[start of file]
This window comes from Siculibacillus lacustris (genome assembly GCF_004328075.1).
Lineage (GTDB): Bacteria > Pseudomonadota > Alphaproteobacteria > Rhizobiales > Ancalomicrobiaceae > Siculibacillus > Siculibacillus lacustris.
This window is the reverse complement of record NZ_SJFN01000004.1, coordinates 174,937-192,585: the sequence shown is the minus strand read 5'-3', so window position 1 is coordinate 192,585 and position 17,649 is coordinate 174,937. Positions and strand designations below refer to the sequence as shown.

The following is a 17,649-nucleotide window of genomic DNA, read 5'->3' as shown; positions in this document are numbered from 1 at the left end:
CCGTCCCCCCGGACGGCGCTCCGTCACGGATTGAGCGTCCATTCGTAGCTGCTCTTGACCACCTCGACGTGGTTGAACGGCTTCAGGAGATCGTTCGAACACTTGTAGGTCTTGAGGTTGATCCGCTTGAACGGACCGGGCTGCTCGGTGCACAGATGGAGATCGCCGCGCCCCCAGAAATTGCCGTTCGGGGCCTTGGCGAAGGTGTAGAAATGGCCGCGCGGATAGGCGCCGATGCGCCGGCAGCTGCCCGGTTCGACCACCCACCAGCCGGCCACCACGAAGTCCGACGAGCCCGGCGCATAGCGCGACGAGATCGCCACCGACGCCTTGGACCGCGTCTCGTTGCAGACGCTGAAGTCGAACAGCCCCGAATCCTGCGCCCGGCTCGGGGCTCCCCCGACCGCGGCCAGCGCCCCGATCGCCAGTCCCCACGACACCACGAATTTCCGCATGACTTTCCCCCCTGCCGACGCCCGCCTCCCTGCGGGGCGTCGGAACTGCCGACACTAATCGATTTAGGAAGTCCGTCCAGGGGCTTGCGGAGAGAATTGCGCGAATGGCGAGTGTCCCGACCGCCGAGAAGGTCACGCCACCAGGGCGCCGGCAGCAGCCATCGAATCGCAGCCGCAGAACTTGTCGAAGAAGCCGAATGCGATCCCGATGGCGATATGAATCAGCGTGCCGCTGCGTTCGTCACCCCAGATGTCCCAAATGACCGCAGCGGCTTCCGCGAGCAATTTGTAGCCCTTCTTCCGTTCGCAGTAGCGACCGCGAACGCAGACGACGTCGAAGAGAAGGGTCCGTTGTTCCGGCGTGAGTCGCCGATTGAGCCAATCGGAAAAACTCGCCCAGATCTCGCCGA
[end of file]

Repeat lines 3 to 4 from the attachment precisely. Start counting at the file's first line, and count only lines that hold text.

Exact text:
This window is the reverse complement of record NZ_SJFN01000004.1, coordinates 174,937-192,585: the sequence shown is the minus strand read 5'-3', so window position 1 is coordinate 192,585 and position 17,649 is coordinate 174,937. Positions and strand designations below refer to the sequence as shown.

The following is a 17,649-nucleotide window of genomic DNA, read 5'->3' as shown; positions in this document are numbered from 1 at the left end: